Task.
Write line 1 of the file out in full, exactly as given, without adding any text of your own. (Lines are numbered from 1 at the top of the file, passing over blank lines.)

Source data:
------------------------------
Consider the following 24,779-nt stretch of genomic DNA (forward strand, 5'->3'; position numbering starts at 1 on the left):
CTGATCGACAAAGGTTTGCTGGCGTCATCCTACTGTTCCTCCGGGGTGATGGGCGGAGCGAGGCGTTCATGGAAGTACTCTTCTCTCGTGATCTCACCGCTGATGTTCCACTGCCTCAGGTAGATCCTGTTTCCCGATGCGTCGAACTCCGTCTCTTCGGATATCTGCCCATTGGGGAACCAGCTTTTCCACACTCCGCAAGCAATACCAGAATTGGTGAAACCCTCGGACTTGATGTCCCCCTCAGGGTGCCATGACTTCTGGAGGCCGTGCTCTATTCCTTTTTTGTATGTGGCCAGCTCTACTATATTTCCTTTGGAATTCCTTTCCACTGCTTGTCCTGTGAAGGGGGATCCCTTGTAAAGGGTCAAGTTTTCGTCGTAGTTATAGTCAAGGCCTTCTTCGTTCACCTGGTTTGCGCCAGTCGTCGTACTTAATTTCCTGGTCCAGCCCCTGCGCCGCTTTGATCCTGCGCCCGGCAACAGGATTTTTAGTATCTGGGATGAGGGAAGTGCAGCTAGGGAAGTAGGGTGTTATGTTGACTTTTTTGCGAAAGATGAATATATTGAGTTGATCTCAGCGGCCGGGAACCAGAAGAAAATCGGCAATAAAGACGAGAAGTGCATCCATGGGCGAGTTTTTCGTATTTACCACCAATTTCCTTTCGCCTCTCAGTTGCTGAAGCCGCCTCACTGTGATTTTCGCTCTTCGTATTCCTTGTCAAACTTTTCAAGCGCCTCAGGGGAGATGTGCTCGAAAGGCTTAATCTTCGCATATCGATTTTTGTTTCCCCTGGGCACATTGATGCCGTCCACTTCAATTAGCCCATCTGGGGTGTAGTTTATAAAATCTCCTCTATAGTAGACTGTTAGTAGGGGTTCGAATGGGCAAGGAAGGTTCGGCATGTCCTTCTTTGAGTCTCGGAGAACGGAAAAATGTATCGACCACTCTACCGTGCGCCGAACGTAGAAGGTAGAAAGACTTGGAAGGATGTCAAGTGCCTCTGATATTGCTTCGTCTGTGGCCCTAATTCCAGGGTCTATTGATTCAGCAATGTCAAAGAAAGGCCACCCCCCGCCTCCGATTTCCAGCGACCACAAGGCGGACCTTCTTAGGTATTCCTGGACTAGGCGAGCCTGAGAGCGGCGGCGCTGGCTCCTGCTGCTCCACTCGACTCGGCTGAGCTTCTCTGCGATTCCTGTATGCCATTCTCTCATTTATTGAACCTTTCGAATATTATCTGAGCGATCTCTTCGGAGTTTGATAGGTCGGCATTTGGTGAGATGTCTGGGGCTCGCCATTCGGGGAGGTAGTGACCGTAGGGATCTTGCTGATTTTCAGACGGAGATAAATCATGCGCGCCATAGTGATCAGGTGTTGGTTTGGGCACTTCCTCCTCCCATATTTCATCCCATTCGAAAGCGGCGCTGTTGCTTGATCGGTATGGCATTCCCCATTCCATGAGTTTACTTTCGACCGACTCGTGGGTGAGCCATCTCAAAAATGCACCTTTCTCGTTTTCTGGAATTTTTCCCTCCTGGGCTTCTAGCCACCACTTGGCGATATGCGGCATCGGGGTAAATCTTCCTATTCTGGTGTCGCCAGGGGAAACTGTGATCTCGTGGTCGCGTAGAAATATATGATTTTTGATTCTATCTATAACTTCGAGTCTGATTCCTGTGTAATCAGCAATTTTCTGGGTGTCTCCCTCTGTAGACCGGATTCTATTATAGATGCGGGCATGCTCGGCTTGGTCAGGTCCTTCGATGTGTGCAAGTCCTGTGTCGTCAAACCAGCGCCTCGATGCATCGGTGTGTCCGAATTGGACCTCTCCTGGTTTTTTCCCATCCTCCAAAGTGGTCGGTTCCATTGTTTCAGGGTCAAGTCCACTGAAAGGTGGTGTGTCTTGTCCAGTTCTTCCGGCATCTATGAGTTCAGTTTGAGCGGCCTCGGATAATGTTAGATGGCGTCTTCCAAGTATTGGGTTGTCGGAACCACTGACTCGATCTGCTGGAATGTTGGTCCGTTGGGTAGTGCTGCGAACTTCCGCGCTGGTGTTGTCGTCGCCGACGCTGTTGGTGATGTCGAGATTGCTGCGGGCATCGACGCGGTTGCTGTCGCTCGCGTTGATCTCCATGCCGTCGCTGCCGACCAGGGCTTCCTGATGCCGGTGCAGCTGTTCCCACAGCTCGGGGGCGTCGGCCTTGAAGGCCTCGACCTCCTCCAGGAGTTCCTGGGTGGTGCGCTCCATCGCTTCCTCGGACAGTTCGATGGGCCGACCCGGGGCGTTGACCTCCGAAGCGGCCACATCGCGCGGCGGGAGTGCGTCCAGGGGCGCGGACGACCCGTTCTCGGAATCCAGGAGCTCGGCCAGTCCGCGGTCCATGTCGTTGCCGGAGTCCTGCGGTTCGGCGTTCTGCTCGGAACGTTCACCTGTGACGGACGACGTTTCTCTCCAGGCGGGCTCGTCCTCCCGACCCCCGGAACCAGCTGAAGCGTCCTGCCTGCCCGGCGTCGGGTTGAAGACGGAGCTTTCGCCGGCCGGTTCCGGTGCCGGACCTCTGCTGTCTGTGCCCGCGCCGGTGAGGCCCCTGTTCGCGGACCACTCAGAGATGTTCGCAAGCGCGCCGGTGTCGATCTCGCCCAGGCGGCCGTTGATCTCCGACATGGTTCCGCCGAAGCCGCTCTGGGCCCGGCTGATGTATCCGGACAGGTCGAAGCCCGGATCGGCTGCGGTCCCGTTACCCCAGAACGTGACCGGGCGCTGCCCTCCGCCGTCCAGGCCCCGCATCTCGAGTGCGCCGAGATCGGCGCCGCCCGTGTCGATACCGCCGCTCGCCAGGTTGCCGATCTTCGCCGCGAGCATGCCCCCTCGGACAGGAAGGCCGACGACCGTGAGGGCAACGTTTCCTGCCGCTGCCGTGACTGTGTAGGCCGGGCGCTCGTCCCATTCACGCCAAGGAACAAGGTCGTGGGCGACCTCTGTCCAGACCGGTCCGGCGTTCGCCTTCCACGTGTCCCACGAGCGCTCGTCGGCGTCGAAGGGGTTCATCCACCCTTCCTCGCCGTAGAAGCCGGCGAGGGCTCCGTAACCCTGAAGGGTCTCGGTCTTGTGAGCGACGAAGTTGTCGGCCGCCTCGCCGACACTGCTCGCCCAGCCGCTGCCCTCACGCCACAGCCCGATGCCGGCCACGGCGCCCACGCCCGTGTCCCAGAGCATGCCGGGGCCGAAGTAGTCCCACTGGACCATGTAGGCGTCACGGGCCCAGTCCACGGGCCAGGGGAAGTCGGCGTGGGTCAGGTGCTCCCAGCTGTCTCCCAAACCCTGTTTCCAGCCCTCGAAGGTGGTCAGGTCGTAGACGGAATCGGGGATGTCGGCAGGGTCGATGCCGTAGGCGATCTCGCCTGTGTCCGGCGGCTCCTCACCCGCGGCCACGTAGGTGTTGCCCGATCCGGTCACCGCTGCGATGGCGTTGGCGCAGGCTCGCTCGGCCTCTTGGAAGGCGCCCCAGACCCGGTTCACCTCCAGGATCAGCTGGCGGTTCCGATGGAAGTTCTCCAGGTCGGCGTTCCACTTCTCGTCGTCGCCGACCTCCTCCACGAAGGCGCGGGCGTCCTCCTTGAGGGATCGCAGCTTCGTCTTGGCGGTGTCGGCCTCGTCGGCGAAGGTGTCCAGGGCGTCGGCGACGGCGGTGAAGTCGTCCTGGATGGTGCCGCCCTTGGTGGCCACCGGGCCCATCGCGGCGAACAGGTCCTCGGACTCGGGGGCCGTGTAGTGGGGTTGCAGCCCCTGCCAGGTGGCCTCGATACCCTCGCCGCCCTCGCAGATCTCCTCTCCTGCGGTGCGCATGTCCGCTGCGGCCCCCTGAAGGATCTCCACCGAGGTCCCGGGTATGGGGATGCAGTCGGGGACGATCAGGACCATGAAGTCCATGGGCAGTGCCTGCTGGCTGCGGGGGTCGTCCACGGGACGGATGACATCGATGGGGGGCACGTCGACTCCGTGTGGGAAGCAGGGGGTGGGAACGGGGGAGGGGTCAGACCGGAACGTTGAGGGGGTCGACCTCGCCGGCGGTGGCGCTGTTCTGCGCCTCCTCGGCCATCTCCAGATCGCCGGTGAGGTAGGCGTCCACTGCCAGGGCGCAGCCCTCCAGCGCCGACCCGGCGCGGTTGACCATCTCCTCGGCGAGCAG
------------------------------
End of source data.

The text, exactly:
Consider the following 24,779-nt stretch of genomic DNA (forward strand, 5'->3'; position numbering starts at 1 on the left):